JpGU-AGU Joint Meeting 2017

Presentation information

[EE] Poster

H (Human Geosciences) » H-DS Disaster geosciences

[H-DS11] [EE] Enhancing Scientific and Societal Understanding of Geohazards in an Engaged Global Community

Thu. May 25, 2017 3:30 PM - 4:45 PM Poster Hall (International Exhibition Hall HALL7)

[HDS11-P01] Lessons learned from the recovery after the 2004 Indian Ocean tsunami in Sri Lanka

*Kazuhisa Goto1, Nalin Ratnayake2, Fumihiko Imamura1 (1.International Research Institute of Disaster Science (IRIDeS),Tohoku University, 2.University of Moratuwa)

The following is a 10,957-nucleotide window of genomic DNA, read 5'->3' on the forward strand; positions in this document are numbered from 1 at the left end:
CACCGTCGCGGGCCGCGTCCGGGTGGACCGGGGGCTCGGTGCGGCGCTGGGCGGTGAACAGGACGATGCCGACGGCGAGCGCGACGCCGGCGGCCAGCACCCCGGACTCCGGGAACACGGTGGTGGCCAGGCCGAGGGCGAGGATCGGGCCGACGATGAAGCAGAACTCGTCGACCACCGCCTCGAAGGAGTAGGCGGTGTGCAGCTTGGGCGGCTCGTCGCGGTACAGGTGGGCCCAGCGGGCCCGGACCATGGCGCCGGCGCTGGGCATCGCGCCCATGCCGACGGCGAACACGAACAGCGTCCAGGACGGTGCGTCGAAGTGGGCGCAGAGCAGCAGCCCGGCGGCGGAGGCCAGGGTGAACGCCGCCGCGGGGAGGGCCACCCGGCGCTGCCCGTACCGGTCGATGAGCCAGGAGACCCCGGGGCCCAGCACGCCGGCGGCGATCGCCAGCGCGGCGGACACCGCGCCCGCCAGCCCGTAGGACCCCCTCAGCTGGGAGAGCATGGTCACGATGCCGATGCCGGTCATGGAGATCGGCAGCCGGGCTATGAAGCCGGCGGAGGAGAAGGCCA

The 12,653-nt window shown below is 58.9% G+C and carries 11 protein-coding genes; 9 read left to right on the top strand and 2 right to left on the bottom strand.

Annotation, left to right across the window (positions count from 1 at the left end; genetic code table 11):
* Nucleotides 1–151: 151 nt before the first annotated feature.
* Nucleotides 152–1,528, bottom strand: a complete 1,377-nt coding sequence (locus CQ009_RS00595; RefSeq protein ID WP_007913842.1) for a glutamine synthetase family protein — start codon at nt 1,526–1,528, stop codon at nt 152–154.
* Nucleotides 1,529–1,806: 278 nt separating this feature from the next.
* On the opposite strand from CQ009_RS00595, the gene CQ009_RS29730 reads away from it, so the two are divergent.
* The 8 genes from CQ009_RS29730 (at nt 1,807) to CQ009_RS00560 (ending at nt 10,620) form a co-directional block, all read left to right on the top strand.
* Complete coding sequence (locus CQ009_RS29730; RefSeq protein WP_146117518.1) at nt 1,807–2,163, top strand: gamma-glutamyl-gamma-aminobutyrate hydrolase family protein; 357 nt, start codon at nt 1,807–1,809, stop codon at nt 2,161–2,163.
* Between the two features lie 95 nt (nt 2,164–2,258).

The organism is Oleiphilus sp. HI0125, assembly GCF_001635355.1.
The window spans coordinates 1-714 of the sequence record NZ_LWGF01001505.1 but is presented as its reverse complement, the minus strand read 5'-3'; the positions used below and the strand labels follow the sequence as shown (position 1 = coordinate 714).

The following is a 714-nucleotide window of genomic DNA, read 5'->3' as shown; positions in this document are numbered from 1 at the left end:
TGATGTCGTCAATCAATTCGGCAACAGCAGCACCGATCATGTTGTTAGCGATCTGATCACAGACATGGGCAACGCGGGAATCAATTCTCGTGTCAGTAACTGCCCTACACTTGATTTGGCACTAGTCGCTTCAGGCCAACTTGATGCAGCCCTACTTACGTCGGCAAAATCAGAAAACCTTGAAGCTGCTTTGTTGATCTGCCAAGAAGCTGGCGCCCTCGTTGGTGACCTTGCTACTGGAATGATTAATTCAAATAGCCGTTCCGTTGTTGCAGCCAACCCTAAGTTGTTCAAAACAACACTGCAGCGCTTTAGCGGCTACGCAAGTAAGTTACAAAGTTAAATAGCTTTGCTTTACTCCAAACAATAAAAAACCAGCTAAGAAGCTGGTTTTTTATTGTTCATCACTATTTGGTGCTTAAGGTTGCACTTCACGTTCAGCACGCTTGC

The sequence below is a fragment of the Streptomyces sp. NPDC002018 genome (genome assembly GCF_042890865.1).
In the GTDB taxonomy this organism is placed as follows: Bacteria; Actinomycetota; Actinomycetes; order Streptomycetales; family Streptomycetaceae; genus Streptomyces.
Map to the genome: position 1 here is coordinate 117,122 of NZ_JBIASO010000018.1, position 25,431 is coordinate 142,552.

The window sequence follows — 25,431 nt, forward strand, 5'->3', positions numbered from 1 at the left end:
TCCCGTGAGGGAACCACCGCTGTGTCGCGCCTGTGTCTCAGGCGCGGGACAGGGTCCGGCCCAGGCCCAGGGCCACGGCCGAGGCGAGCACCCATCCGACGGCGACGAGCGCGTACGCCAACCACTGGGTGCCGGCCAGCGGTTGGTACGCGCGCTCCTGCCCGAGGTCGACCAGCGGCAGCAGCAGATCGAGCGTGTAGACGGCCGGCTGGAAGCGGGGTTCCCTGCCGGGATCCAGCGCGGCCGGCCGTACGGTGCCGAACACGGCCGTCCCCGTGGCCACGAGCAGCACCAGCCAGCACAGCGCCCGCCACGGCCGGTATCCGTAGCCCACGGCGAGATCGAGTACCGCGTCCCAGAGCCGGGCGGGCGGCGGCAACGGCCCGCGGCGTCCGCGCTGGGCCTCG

Large tsunami is a low-frequency event and its impact continues for a long time. Therefore, long-term monitoring of impact and recovery after the event is crucial. In order to understand the lessons learned from the previous large tsunamis, we review the damages and recoveries both short-term and long-term after the 2004 Indian Ocean tsunami in Sri Lanka. Sri Lanka had been devastated by the 2004 tsunami, causing loss of approximately 30,000 people along the coastal area. In terms of impact to the natural coast, severe erosion and sedimentation has occurred both onshore and offshore. The recovery processes both for nature and human society have started soon after the event and continues even now in some extent. In fact, coastal environments have been well recovered and it is not easy to find any damages due to the tsunami along the coast. The affected human society has also recovered well, which is good for daily lives of local people. On the other hand, it is rather difficult to keep human memories about this event. Although, tsunami memorial monuments had been built in several places, part of the written characters were weathered and had become unreadable now. Considering that Sri Lanka has been suffered many costal disasaters including, tsunami, cyclones and severe coastal erosion, understanding and predicting past and future coastal hazards, development of a monitoring system, and capacity building are the keys for future disaster mitigation.